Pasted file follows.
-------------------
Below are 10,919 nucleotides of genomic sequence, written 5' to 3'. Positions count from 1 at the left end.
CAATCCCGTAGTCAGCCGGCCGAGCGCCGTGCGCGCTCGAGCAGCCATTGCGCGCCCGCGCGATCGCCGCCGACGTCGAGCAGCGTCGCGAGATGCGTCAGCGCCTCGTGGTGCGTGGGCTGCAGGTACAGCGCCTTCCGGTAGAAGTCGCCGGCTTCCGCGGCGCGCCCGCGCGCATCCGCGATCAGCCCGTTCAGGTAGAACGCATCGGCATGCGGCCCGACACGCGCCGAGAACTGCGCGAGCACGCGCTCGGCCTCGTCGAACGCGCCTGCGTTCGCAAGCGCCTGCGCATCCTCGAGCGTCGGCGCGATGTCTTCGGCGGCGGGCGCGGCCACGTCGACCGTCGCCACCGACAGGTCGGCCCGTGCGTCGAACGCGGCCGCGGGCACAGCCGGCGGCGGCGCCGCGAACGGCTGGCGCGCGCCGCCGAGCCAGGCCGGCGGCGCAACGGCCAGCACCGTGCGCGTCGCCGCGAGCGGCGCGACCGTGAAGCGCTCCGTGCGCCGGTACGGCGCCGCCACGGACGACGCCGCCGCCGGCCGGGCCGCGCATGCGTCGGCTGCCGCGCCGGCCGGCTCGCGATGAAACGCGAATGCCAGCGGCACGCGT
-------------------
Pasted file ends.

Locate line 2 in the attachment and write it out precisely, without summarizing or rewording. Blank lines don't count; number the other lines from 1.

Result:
CAATCCCGTAGTCAGCCGGCCGAGCGCCGTGCGCGCTCGAGCAGCCATTGCGCGCCCGCGCGATCGCCGCCGACGTCGAGCAGCGTCGCGAGATGCGTCAGCGCCTCGTGGTGCGTGGGCTGCAGGTACAGCGCCTTCCGGTAGAAGTCGCCGGCTTCCGCGGCGCGCCCGCGCGCATCCGCGATCAGCCCGTTCAGGTAGAACGCATCGGCATGCGGCCCGACACGCGCCGAGAACTGCGCGAGCACGCGCTCGGCCTCGTCGAACGCGCCTGCGTTCGCAAGCGCCTGCGCATCCTCGAGCGTCGGCGCGATGTCTTCGGCGGCGGGCGCGGCCACGTCGACCGTCGCCACCGACAGGTCGGCCCGTGCGTCGAACGCGGCCGCGGGCACAGCCGGCGGCGGCGCCGCGAACGGCTGGCGCGCGCCGCCGAGCCAGGCCGGCGGCGCAACGGCCAGCACCGTGCGCGTCGCCGCGAGCGGCGCGACCGTGAAGCGCTCCGTGCGCCGGTACGGCGCCGCCACGGACGACGCCGCCGCCGGCCGGGCCGCGCATGCGTCGGCTGCCGCGCCGGCCGGCTCGCGATGAAACGCGAATGCCAGCGGCACGCGT